Last night, Prairie and I were watching Bones on Netflix’s streaming service when Netflix suddenly stopped responding. In order to find out if there were service-wide problems, my first step was to turn to Twitter to see if there were any other people reporting problems — and as it turns out, there were. Reassured that it was a Netflix issue, and not something going wrong with my setup, we popped in a DVD until people on Twitter started reporting that things were working again.

It seems that using Twitter is becoming a more and more common way to get a quick handle on whether a particular website is having issues. This started me thinking about a website that could act as a simple, centralized tracker of uptime/downtime reports, gathered from real-time scanning of the Tweetstream. I don’t have the coding chops to do this, so I’m tossing the idea out to the Lazyweb in case anyone else wants to run with it.

The basic idea seems simple enough: scan the tweetstream for variations on the types of posts people make when a service is showing signs of problems. Basic search strings would be something along the lines of “* is [down|broken]” and “is * [down|broken]“. Anytime a hit is made on the search string, an entry is made in the database with the reported problem site and whatever might be considered relevant data from the source tweet (the tweet text, time/datestamp, perhaps even geolocation data for those tweets that are carrying it). Tracking reports of websites coming back online could be integrated as well, by watching strings such as “* is [back|up|back up|working]“.

The website would display a regularly updating display of downtime/uptime reports, one line per target website, with a series of stats indicating things like how recently the last problem or resolution tweet was recorded, the number of problem or resolution tweets found within the last 10, 30, or 60 minutes, perhaps a map showing geolocation markers that could indicate if downtime is widespread (indicating downtime at the website itself) or geographically targeted (indicating problems with a particular network, carrier, or ISP between the website and the Twitter users reporting problems), and whatever other data might be useful. It might be possible to use CSS to color-code lines depending upon variable such as the rate of problem tweets being found, too.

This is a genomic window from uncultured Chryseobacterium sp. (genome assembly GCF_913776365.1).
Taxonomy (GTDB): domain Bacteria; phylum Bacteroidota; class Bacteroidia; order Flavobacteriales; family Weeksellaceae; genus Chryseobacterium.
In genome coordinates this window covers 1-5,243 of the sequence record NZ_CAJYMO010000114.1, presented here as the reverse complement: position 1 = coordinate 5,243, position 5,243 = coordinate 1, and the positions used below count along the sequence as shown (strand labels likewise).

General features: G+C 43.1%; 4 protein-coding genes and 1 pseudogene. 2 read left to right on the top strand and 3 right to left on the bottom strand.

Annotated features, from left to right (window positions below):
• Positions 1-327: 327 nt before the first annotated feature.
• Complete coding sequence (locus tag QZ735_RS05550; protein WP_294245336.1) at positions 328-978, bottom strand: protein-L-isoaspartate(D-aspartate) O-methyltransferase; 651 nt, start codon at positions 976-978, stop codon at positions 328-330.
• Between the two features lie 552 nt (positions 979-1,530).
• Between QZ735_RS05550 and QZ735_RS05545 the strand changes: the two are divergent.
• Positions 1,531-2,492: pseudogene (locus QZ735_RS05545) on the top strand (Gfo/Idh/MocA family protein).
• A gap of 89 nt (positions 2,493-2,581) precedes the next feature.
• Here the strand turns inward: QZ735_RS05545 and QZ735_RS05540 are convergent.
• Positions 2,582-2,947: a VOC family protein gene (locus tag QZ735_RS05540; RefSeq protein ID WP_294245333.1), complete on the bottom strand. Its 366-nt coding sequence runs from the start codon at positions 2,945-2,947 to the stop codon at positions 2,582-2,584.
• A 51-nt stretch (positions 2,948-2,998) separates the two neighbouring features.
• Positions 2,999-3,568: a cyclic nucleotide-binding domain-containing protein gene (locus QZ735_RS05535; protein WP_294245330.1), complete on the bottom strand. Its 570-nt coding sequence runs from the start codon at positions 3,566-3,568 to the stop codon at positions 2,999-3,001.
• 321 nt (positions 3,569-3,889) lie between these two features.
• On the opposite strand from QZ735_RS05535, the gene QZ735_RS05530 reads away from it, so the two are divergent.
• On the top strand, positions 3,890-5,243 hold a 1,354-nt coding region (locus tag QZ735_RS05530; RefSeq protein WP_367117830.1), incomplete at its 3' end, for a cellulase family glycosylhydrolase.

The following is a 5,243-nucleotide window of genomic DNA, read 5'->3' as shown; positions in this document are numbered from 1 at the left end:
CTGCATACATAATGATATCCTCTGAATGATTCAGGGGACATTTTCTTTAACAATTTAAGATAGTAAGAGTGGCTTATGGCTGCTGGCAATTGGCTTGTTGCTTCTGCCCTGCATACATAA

Anyway, that’s about as formed as the idea is in my head. If this sounds interesting to anyone else, feel free to grab the idea and run. If someone does build this based on this post, though, some mention or credit would be nice. ;)

Fueled somewhat equally by the frustration of trying to ‘sell myself’ with my resume and curiosity about all this ultra-modern networking and interconnectedness that the intarwebz give us all, I decided to try a little bit of an experiment yesterday.

The only kind of resume I’d ever had was the old “throw everything on there in a big old list” style. Functional, accurate, but I knew it very likely wasn’t the best approach, especially for someone like me who has a bunch of skills, but hasn’t had jobs that obviously stressed those skills. Figuring that somewhere amidst all my various contacts who occasionally check up on me via this blog, its LiveJournal mirror, or my accounts on Facebook, Twitter, or a multitude of other sites, would be someone (or a few someones) with a few good pointers, I sent out a plaintive little cry for help. Once the resume was ready (though with my address and phone number redacted), I created three versions (one each for Apple’s Pages, Microsoft Word, and Adobe Acrobat), zipped them up into an archive, and tossed them on my webserver. Then, one little tweet:

Any kind souls want to view/critique/analyse/make suggestions for my resume? (174KB .zip w/.pages, .doc and .pdf)

Within just a few minutes, I started to get responses. Over the course of the next few hours, I got some very welcome advice, samples, and edits from ccheney, Michelle, firemaplegirl, and ladybriggan, plus some entertaining stories from Ogre_Kev.

So, now, after far too many hours of banging my head against my keyboard (really, for all the number of years I’ve been told how well I write, resumes are a glaring exception — perhaps because it’s not so much writing as trying to distill all the eclectic bits of experience and tech knowledge into a series of bullet points: me as a PowerPoint presentation), a new tweet went out:

UPDATED: Any kind souls want to critique/make suggestions for my resume (again)? (158KB .zip w/.pages, .doc and .pdf)

I’m pretty comfortable with the resume as it stands now, so as long as I don’t get a “DEAR GOD, WHAT ARE YOU THINKING‽” response, I think I’m ready to start sending it out to employers (and yes, I’ll be customizing it a bit for particular jobs where necessary).

Once again, thanks to everyone for the advice and words of encouragement!